Traditionally, the South Pacific islands have been considered strategically insignificant. However, the need for resources, and the geopolitical shift towards Asia-Pacific have prompted nations to realize that these small island states control large resource-rich ocean areas and are increasingly geostrategic.
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In the wake of the rapidly changing dynamics in the Arab world, and the fast-approaching U.S. presidential elections, there’s one question that dominates everyone’s mind: What kind of international leaders would a first-term Romney or a second-term Obama be as presidents?
Ambassador Christopher Stevens, the U.S. envoy to Libya, was killed, following protests against a controvertial movie, titled 'Innocence of Muslims.' Is an anti-U.S. sentiment to be blamed for this violence? What consequences will this incident have on the U.S. policies towards Libya and Syria?
Partly due to support from undecided voters, women and African Americans, incumbent U.S. President Barack Obama seems to be ahead in the polls. However, much will rest on which candidate can win over the country’s middle class. Whatever the result, it will have repercussions on markets and deregulation.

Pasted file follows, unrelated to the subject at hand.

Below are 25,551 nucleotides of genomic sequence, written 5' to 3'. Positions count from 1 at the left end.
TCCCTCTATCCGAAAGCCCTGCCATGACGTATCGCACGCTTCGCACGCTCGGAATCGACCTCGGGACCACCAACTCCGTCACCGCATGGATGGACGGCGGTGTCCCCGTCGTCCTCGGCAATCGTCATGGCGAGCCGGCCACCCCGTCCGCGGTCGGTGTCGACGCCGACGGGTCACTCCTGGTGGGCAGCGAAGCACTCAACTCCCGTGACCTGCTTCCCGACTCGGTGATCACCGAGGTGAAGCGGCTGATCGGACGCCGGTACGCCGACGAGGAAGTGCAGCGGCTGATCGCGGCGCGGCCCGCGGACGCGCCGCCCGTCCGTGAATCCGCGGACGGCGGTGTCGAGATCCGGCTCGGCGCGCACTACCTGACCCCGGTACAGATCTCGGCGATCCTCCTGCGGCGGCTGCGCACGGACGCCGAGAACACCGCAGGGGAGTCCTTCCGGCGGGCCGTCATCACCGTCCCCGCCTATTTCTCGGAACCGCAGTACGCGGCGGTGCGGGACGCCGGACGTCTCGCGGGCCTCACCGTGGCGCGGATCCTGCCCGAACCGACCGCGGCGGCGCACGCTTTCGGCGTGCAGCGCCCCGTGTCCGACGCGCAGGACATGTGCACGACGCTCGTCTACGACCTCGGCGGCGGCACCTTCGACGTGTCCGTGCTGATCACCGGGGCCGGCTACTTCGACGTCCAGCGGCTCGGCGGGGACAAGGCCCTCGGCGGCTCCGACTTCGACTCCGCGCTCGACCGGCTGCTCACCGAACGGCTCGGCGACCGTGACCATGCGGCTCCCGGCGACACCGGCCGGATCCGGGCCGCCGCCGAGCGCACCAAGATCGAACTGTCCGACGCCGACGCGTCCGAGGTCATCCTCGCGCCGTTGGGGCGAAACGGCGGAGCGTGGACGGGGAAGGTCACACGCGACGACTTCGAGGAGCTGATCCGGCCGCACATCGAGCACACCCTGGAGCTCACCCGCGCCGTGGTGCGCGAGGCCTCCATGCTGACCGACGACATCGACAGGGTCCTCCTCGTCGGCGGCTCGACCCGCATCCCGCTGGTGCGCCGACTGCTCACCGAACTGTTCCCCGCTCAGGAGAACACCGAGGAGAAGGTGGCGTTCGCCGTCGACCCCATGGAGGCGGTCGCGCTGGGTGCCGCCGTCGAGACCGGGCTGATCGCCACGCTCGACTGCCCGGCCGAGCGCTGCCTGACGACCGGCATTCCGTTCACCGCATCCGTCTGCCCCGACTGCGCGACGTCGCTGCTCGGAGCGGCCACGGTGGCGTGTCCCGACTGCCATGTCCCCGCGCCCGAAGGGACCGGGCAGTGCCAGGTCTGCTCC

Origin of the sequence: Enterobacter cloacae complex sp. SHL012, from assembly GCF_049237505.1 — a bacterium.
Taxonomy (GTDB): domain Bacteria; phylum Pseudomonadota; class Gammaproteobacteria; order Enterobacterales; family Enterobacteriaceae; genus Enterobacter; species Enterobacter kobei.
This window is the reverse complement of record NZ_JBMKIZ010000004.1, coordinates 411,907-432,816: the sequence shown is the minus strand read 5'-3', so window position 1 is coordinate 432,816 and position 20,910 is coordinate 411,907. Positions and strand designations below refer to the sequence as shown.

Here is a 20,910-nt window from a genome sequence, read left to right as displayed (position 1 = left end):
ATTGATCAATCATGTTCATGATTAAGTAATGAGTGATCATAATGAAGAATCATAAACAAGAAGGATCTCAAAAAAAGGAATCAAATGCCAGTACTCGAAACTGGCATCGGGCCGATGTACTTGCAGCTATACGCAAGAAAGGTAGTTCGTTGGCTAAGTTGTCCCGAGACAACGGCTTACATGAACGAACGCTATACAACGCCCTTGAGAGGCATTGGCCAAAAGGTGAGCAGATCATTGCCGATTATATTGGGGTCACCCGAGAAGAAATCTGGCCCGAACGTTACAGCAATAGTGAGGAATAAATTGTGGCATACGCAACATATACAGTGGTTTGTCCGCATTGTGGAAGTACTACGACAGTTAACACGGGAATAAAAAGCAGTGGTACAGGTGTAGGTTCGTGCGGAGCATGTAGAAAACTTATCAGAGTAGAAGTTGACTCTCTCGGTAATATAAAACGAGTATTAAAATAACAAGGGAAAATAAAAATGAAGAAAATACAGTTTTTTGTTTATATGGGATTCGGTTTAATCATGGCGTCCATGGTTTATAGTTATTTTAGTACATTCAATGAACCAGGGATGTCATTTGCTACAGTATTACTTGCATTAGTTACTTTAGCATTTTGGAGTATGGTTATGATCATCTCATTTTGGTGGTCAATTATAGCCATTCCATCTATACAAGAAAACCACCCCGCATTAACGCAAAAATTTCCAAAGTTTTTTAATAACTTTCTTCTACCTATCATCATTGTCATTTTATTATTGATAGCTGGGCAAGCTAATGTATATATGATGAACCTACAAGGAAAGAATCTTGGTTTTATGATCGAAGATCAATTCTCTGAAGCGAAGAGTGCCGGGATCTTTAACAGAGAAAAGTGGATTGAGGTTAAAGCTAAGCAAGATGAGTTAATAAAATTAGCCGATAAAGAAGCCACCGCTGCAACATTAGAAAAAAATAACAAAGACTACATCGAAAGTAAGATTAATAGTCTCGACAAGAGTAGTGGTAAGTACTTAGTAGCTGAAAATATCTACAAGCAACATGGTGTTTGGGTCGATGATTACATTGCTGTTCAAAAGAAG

Since weak demand is at the heart of the recession, governments need to enact stimulus programs along with structural reforms, argues Menzie Chinn. Structural reforms don’t always work out, writes Karl Smith. Raghuram Rajan demurs.
Until now, the U.S.-China policy has been driven by a blend of engagement and balancing. The Obama administration’s concentration on ‘engagement’ has done nothing to halt Beijing’s military build-up. The next administration should work towards bolstering the ‘balancing’ half of Washington’s strategic equation.
With the Free Syrian Army being supplied aid by the West and the Gulf Cooperation Council countries, the endgame for the Syrian regime has begun. Does Assad's exit guarantee the replacement of autocracy with democracy? What implications will it have on regional politics?
Front running is a form of insider trading, where investment banks use customers' trading information to trade for themselves, ahead of their clients. This practise results in huge losses to the investors, and abates trust in financial markets. How can the Volcker Rule contain this practice on a global scale?
Gateway House prepared a Global Stability Map, using 20 differing indicators, to analyze the stability of 60 countries around the world. Using criteria that are important to the emerging economies of the world, the map provides an Indian perspective of the world today.
The Indian-American voters in the U.S. seem to be prioritising their local concerns over the larger U.S.-India bilateral relationship. The Democrats, by facilitating the group’s greater inclusion in U.S. society, politics and businesses, have thus made this huge community lean largely in their favour.